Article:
One of my favorite things about my life is never knowing what kind of text or email I’m going to wake up to. Sometimes it’s a mucus plug, sometimes it’s a breastfeeding issue, a picture of a baby rash, etc. I never know what my phone will reveal before my first cup of coffee, and I love it. This morning it was a few texts from one of my pregnant besties. The story of how she had just been completely fondled by the TSA, trying to get on her flight for a work trip.
I totally must have forgotten to brief her on “flying pregnant” protocol. My family and I travel a lot, so I wrote “When Babies Fly”, to humorously review traveling with kids. Today, the prequel, I bring you The Pregnant Terrorist.
When I found out our first baby was a girl, I was thrilled. After almost two years of girl life, I wasn’t ready for that to be over. I silently hoped our second little bundle was a girl as well. Nothing made me happier than finding out I was going to be a girl mom again. Sure, I’ve had scary thoughts of teenage life with these two sweeties, but nothing could damper my happiness of raising girls. WRONG! O how wrong I was!
It’s not the drama, the attitude, the whining and crying. It’s the other girls. Apparently, we now live in some alternative universe where “mean girls” start in pre-school. Now, I didn’t just fall off the turnip truck. I was prepared to counsel my girls through middle and high school bullying. BUT pre-school, are you F’ing kidding me? This isn’t going to be the post where I rant and rave about my daughter’s experiences with “mean girls”. This is the post where I make sure my daughter doesn’t turn into one.
I started this investigation for myself and after everything I found, I have to share. The fact of the matter is I don’t just want to be able to defend myself, my kids, and my home; I don’t want to ever be in the position where I have to. My goal is to get you guys protected, so you don’t have to defend.
A little backstory for this letter comes from a promise I made myself last year around this time. It sounds so cliche, but turning 30 used to really freak me out. Even two years ago I dreaded that number. 10 years ago I would have told you I’ll be lucky to even see 30. So last year on my 30th birthday I promised myself that 30 would be MY year. I was going to do everything that I had wanted to try, but was afraid to. I was going to make 30-year-old Sarah the best Sarah. In following through with this promise to myself, I had to do a lot of uncomfortable things. Reflect on my past self and really own the mistakes that hindered me from truly loving my present self. To say 365 days is enough time to accomplish all of that would be a lie. But, the first step is always the hardest, and self-reflection is a big bad jerk-off.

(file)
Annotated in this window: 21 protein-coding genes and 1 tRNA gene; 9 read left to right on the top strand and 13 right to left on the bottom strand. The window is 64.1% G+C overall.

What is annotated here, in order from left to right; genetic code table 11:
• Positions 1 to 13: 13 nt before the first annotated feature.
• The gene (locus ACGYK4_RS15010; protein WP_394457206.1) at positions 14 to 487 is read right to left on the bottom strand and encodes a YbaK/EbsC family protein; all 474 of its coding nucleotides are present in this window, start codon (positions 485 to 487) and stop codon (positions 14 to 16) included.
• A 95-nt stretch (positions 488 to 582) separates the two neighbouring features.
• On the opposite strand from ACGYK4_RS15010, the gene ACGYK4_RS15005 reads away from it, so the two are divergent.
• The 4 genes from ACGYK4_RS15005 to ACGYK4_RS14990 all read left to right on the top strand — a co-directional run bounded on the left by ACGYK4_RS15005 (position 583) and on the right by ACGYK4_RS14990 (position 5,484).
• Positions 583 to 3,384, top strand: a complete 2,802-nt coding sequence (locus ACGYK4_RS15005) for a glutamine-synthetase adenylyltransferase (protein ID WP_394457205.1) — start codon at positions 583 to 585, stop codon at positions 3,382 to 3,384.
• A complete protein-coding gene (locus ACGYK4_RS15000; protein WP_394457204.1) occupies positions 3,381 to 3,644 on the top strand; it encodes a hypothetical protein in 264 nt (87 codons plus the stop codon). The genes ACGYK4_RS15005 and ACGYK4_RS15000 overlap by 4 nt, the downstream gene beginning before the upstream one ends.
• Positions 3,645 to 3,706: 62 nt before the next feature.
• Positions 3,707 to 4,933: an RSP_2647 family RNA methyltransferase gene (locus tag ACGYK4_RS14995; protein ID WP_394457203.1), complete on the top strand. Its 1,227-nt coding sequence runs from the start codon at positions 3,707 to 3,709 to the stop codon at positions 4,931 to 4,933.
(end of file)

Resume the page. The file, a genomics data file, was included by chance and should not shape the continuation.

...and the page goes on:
“To understand who you are; you have to understand who you’ve been.”
Dear 20-year-old Sarah,
I am your older wiser self, I beg you to listen to my advice, but I know you won’t because you are an extremely stubborn young lady.
I recently received a text from an expecting momma reading “soooo I don’t have a birth plan”. When I had my first babe almost 4 years ago birth plans seemed to be just emerging as mainstream. Now you can’t find a pregnancy checklist without the daunting “make a birth plan”, “review your birth plan”, “make multiple copies of your birth plan”, “plaster your birth plan to your vagina”.
So basically, if you don’t have a birth plan you are already a horrible mother. Which is why I had one of course. A birth plan so elaborate and decisive that it would be criminal for me not to share.
I just need to vent about a few things really quick. I’m sure some of you guys can relate and some of you have much bigger problems, so my apologies in advance.
-First of all, my almost 4-year-old has been in pre-school for a full month now. That means for an entire month at least one person in my house has been sick at all times. There has yet to be one day when I don’t get snot smeared on my shirt.
This is personal writing that I did not intend to share. So the letter below is a very raw piece I wrote to my child. I feel compelled to share all of this now because of the shadow and stigma attached to any child labeled “less than perfect”.
This is a piece I wrote for Eve the night before she had her “evaluation”. I write both girls letters on and off so they have them when they are older. I did not realize how scared I really was until I read this back to myself.